Development and evaluation of a pre-clerkship spiral curriculum: data from three medical school classes

Anthony J. Maltagliati, Joshua H. Paree, Kadian L. McIntosh, Kevin F. Moynahan, Todd W. Vanderah

Research output: Contribution to journalArticlepeer-review

2 Scopus citations


Pre-clerkship curricula of most Liaison Committee on Medical Education (LCME)-accredited medical schools are divided into blocks by organ system, leaving a significant amount of information susceptible to loss due to prolonged nonuse. We describe the implementation of a formal Spiral Curriculum that periodically revisits material from previous blocks. Learners were surveyed on receptivity to the curriculum across three graduating classes at a single medical school. Medical school graduate classes of 2020, 2021, and 2022 were surveyed at the end of their pre-clerkship years (2018–2020). The class of 2022 actually received the Spiraled Curriculum intervention, for which the authors created 500 board exam style multiple-choice questions, periodically administered via mandatory in-class sessions ranging from 10 to 20 questions reviewing content from previous blocks with designated expert faculty. Response rates were 36% (n = 46), 45% (n = 52), and 32% (n = 40) for classes of 2020, 2021, and 2022, respectively. On a Likert scale (1 = strongly disagree, 5 = neutral, 10 = strongly agree), the classes of 2020, 2021, and 2022 provided statistically significant differences in their belief that a Spiraled Curriculum would/did help them retain information as 8.2 (SD 1.7), 8.2 (SD 2.2), and 5.0 (SD 3.0) (n < 0.05). All classes endorsed neutral confidence in the existing pre-clerkship curriculum in themselves to prepare for United Stated Medical Licensing Examination (USMLE) Step 1, and in their retention of previous block material with no statistically significant differences between classes. USMLE Step 1 scores did not differ significantly between classes (n = 0.21). Those who did not receive the Spiral Curriculum were highly receptive to it in theory, while those who actually received the intervention gave a neutral rating. Per survey comments, implementation of a Spiraling Curriculum would ideally be administered as either team-based or self-directed activities, and a Spiraling Curriculum may be difficult to implement in accelerated (18 month) pre-clerkship formats. Practice points Question: What is the receptivity of medical students to a formal Spiral curriculum that uses time-spaced repetition sessions of board exam style questions to revisit previous block content of their pre-clerkship years? Findings: In this single-center, quasi-experimental study, the two control group medical school classes had very positive theoretical reception to a Spiral curriculum proposal (rated 8 out of 10) while the class who actually received the Spiral curriculum provided a statistically significant lower neutral rating (rated 5 out of 10), citing preference for a team-based or self-directed format. Meaning: Medical students are strongly in favor of structured time-spaced repetition with board exam style questions to revisit previous material but prefer a format that does not interfere with time to personalize their medical school experience.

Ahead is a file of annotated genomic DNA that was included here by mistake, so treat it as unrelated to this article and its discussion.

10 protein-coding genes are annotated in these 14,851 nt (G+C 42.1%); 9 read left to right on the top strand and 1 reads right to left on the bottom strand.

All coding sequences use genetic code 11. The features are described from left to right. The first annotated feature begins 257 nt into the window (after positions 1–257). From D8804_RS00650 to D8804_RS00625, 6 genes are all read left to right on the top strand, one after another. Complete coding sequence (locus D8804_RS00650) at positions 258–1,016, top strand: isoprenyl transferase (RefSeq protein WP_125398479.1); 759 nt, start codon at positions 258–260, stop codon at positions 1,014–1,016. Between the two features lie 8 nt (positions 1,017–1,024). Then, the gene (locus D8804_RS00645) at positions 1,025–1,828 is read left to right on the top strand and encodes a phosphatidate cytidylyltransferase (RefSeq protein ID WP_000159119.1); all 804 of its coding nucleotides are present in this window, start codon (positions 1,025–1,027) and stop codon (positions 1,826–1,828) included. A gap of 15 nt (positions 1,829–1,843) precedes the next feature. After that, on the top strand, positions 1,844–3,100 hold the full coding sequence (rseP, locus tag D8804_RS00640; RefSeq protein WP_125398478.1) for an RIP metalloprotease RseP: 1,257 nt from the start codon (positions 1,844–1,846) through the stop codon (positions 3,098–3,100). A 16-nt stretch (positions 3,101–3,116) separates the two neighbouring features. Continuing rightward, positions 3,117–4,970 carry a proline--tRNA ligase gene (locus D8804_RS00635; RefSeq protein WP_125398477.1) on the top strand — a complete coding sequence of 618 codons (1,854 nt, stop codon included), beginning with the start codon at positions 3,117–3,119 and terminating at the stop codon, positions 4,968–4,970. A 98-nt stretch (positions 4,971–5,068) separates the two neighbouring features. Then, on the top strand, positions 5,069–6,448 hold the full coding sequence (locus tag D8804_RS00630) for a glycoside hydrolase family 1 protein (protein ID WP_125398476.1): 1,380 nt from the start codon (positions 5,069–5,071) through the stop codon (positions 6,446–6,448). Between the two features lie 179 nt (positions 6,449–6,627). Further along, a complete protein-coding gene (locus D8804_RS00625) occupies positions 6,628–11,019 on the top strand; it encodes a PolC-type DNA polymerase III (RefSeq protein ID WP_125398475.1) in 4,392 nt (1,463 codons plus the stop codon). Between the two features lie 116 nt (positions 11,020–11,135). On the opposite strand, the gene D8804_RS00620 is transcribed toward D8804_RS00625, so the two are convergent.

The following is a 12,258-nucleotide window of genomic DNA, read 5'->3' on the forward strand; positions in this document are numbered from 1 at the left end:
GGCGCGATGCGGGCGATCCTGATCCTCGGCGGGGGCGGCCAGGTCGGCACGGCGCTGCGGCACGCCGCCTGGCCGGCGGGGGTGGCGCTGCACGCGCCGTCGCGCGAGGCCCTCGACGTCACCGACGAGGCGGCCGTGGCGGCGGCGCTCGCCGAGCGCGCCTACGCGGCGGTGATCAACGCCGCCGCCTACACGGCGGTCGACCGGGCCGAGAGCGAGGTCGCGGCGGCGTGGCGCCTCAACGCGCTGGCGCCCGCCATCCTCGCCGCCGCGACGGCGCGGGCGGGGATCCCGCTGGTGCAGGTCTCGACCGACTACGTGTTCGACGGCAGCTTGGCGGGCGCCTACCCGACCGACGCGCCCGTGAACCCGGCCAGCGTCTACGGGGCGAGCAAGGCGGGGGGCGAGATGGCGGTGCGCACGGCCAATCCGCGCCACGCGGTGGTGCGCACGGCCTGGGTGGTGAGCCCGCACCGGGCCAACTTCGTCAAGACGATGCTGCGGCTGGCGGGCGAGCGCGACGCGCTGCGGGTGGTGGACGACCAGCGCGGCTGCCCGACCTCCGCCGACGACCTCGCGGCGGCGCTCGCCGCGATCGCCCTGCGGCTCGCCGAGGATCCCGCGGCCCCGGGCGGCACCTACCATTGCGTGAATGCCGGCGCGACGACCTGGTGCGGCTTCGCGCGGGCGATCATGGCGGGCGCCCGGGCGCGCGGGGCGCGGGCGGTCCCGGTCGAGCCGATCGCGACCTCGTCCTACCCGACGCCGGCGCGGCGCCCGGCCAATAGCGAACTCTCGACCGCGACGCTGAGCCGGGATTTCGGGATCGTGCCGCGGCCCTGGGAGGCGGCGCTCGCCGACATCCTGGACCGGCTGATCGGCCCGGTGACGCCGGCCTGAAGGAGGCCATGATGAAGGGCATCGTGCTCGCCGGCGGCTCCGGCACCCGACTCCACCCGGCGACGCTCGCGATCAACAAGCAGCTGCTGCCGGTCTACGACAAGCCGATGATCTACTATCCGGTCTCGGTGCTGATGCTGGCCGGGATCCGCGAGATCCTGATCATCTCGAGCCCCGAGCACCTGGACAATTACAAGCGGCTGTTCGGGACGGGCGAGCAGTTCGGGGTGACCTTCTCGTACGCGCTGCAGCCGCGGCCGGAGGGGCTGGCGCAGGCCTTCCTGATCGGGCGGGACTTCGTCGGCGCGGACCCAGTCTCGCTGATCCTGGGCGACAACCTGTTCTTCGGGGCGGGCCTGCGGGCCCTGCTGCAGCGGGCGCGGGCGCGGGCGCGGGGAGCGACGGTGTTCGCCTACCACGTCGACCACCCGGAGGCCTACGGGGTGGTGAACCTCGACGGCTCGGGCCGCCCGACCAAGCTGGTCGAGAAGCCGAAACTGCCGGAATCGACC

Original languageEnglish (US)
Article number2167258
JournalMedical Education Online
Issue number1
StatePublished - 2023


  • Medical education
  • medical curriculum
  • pre-clerkship
  • spiral curriculum
  • time-spaced repetition

ASJC Scopus subject areas

  • Education


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